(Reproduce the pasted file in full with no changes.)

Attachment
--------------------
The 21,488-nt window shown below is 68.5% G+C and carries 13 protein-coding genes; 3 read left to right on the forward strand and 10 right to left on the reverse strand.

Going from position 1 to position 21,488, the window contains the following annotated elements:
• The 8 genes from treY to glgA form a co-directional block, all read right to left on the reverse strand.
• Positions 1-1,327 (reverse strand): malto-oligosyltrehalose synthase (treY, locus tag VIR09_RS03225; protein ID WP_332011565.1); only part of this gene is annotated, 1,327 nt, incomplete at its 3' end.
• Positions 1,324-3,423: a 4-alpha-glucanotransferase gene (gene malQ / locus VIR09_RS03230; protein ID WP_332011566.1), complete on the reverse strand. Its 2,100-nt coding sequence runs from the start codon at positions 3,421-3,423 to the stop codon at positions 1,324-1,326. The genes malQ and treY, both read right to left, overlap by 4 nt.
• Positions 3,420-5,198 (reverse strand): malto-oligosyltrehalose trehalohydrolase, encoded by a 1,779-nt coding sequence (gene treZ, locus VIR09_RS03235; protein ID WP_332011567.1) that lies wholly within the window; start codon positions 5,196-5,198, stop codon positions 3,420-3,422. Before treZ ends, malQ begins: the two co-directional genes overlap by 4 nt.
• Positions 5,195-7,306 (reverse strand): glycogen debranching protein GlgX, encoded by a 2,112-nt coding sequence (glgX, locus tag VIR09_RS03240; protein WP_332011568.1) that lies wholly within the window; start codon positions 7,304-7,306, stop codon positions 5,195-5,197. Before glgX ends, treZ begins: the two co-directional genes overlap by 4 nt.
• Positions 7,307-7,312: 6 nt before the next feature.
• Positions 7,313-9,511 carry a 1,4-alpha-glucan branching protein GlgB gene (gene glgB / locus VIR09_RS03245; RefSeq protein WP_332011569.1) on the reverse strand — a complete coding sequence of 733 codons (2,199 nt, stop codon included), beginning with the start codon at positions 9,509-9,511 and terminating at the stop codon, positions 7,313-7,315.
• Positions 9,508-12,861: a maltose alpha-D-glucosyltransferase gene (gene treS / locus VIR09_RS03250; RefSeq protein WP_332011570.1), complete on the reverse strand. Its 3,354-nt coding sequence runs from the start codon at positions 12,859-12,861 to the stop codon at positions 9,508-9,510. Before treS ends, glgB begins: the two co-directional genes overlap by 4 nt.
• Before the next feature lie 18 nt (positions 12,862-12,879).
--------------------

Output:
The 21,488-nt window shown below is 68.5% G+C and carries 13 protein-coding genes; 3 read left to right on the forward strand and 10 right to left on the reverse strand.

Going from position 1 to position 21,488, the window contains the following annotated elements:
• The 8 genes from treY to glgA form a co-directional block, all read right to left on the reverse strand.
• Positions 1-1,327 (reverse strand): malto-oligosyltrehalose synthase (treY, locus tag VIR09_RS03225; protein ID WP_332011565.1); only part of this gene is annotated, 1,327 nt, incomplete at its 3' end.
• Positions 1,324-3,423: a 4-alpha-glucanotransferase gene (gene malQ / locus VIR09_RS03230; protein ID WP_332011566.1), complete on the reverse strand. Its 2,100-nt coding sequence runs from the start codon at positions 3,421-3,423 to the stop codon at positions 1,324-1,326. The genes malQ and treY, both read right to left, overlap by 4 nt.
• Positions 3,420-5,198 (reverse strand): malto-oligosyltrehalose trehalohydrolase, encoded by a 1,779-nt coding sequence (gene treZ, locus VIR09_RS03235; protein ID WP_332011567.1) that lies wholly within the window; start codon positions 5,196-5,198, stop codon positions 3,420-3,422. Before treZ ends, malQ begins: the two co-directional genes overlap by 4 nt.
• Positions 5,195-7,306 (reverse strand): glycogen debranching protein GlgX, encoded by a 2,112-nt coding sequence (glgX, locus tag VIR09_RS03240; protein WP_332011568.1) that lies wholly within the window; start codon positions 7,304-7,306, stop codon positions 5,195-5,197. Before glgX ends, treZ begins: the two co-directional genes overlap by 4 nt.
• Positions 7,307-7,312: 6 nt before the next feature.
• Positions 7,313-9,511 carry a 1,4-alpha-glucan branching protein GlgB gene (gene glgB / locus VIR09_RS03245; RefSeq protein WP_332011569.1) on the reverse strand — a complete coding sequence of 733 codons (2,199 nt, stop codon included), beginning with the start codon at positions 9,509-9,511 and terminating at the stop codon, positions 7,313-7,315.
• Positions 9,508-12,861: a maltose alpha-D-glucosyltransferase gene (gene treS / locus VIR09_RS03250; RefSeq protein WP_332011570.1), complete on the reverse strand. Its 3,354-nt coding sequence runs from the start codon at positions 12,859-12,861 to the stop codon at positions 9,508-9,510. Before treS ends, glgB begins: the two co-directional genes overlap by 4 nt.
• Before the next feature lie 18 nt (positions 12,862-12,879).